It’s the region, stupid. James Carville once famously made the point to Bill Clinton, "It’s the economy, stupid." The economy was such an important issue for Clinton’s future that Carville may have been bolder than usual with his boss. But that’s the kind of point I want to make.
Let’s say 10 years ago on October 1, 2000, you invested $10,000 into each of the following four Global Regions: North America, Latin America, Asia Pacific (Ex-Japan), and Europe. How did that work out?
The results, using Morgan Stanley Indexes (MSCI), would have been as follows:
The MSCI North America Index would have an ending value of $8,663 with an average annual return of negative 1.43%. The MSCI Europe Index would have an ending value of $12,138 with a return of 1.96%. The MSCI Asia Pacific (ex-Japan) Index would be valued at $25,389 with a return at 9.77%. And lastly, the MSCI Latin America Index would have an ending value of $51,328 with an astounding 17.77% return. Looking at those ending values and returns, not only for the 10-year period but for five and three-year periods, it was obvious what regions of the world were outperforming others.
My point is that picking the right region of the world is more important to your long-range plans than the selection of an individual fund within the region and makes the expense charge an incidental factor next to the huge differences in performance. Most of us tend to focus on decisions that we’re comfortable with instead of thinking about bigger issues that could make a real difference in our lives.
Who wouldn’t like to pay less to a fund manager? On one level, that makes sense, but your most important investing decision is your consideration of larger economic trends, and, particularly, what regions are demonstrating large growth. In this illustration, the U.S. has gone nowhere (and even slightly down) while Latin America and Asia have blossomed.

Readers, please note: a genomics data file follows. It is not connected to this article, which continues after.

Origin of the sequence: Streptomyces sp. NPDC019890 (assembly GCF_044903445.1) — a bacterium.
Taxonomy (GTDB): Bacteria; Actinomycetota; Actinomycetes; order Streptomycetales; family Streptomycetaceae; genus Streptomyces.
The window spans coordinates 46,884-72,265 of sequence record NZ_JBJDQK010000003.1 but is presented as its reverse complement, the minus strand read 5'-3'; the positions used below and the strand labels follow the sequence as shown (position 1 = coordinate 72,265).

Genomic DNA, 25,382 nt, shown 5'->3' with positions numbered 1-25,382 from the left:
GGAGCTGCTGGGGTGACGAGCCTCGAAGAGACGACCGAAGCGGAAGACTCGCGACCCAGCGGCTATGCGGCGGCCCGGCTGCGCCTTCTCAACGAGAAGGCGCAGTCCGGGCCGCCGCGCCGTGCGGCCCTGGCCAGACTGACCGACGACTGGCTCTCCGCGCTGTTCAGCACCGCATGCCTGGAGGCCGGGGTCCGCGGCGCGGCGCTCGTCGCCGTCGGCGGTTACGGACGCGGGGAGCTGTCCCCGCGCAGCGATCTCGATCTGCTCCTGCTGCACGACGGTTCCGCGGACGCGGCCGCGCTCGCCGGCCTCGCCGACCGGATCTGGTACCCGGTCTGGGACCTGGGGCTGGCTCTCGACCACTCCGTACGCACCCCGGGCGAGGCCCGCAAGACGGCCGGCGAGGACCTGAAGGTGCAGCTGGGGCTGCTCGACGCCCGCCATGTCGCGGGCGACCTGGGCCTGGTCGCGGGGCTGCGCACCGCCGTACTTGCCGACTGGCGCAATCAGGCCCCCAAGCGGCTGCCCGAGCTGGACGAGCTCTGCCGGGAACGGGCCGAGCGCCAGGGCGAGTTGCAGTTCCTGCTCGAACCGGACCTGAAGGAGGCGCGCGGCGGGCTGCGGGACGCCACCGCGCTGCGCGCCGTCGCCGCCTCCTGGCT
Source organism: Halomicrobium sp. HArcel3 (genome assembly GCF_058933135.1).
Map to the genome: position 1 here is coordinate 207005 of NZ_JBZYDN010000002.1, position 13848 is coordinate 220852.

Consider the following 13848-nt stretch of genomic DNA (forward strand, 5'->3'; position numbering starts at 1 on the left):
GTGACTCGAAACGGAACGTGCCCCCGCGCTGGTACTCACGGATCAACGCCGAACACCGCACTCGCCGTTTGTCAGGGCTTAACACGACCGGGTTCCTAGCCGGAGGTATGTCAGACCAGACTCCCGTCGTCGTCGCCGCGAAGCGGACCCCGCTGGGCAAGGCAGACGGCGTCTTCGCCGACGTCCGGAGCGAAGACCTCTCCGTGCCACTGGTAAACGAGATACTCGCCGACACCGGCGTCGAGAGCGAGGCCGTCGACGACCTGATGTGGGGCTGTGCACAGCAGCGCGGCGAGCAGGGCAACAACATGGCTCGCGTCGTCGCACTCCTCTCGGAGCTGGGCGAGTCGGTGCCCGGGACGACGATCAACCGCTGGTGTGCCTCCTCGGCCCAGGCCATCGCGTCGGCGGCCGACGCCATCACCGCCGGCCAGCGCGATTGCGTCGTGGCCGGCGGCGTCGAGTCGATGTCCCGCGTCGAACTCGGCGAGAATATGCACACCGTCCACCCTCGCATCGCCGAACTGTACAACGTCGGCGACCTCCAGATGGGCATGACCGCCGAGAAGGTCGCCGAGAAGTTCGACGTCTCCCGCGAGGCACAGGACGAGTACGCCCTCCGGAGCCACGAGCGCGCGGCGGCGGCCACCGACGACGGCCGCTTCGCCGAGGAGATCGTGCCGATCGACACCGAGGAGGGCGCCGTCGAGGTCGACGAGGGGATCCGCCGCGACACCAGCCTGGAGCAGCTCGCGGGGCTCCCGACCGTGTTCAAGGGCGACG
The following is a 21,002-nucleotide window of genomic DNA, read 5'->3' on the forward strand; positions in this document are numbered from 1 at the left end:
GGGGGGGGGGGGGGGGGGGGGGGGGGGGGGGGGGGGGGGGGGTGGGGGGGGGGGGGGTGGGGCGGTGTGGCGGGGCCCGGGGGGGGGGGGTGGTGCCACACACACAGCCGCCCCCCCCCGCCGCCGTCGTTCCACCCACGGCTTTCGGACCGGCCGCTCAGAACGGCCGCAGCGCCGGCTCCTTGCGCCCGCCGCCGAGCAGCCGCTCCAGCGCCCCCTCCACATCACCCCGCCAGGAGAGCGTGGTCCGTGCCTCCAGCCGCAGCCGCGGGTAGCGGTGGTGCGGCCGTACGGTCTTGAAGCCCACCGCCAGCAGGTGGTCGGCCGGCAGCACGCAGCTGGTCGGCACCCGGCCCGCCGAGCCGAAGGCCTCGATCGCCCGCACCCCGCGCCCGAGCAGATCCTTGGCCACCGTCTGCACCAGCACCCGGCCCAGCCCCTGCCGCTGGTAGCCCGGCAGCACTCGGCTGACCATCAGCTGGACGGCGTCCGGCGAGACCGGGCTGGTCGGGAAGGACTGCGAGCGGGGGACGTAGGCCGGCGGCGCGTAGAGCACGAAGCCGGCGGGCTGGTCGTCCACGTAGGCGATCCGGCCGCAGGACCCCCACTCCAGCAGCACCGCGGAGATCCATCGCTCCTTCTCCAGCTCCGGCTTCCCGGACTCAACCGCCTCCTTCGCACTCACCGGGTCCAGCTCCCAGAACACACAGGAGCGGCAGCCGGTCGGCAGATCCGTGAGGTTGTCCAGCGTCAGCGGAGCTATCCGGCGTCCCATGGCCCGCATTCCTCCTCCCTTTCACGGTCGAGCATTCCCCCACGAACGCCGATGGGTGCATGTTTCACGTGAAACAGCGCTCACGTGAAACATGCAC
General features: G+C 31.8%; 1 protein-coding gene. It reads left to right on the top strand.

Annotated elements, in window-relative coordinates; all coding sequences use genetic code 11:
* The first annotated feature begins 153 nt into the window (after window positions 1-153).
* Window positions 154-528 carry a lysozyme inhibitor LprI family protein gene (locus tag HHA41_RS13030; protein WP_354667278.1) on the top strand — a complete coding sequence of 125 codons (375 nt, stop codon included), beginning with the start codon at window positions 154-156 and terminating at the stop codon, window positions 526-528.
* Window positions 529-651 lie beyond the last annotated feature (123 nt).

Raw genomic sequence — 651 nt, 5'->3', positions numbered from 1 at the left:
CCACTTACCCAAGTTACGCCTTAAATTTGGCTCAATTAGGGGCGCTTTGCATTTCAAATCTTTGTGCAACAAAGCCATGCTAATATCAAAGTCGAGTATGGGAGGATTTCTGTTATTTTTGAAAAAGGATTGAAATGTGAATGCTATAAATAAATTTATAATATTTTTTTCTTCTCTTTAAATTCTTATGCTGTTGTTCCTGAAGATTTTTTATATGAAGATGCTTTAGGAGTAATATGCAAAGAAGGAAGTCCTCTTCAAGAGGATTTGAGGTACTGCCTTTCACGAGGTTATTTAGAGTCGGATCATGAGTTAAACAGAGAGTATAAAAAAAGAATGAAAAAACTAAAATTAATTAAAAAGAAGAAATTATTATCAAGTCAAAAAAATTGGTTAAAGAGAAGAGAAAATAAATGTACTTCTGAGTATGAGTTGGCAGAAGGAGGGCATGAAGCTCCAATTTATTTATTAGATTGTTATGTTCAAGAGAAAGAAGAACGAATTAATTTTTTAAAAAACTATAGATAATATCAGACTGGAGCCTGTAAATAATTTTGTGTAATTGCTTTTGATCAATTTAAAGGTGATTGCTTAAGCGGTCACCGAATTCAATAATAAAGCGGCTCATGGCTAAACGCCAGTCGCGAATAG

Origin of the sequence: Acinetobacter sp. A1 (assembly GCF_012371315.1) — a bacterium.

I can hear you thinking, "Come on, Bill –– that’s Monday-morning quarterbacking –– anybody can pick the best regions looking backward." Actually, that’s part of a diversified portfolio. Granted, some emerging market funds were hurt in the 2008 down market, yet they had spectacular returns in 2009.
The question today is: where is the next opportunity for growth?
Performance Disclosure: The performance data quoted represents past performance and does not guarantee future results. The investment return and principal value of an investment will fluctuate thus an investor’s shares, when redeemed, may be worth more or less than their original cost. Current performance may be lower or higher than return data quoted herein. For information current to the most recent month-end, please visit http://advisor.morningstar.com/familyinfo.asp.
Bill Sheehy is owner of Sheehy Associates Inc. which specializes in Retirement Planning for individuals and corporate 401(k) plans. He is a Certified Financial Planner, a Certified Employee Benefits Specialist, a Certified Fund Specialist and a Chartered Retirement Plan Specialist. He can be reached at email@example.com or by calling 609-586-9100.
Sheehy Associates. 3812-B Quakerbridge Road, Suite 208, Hamilton. 609-586-9100. firstname.lastname@example.org
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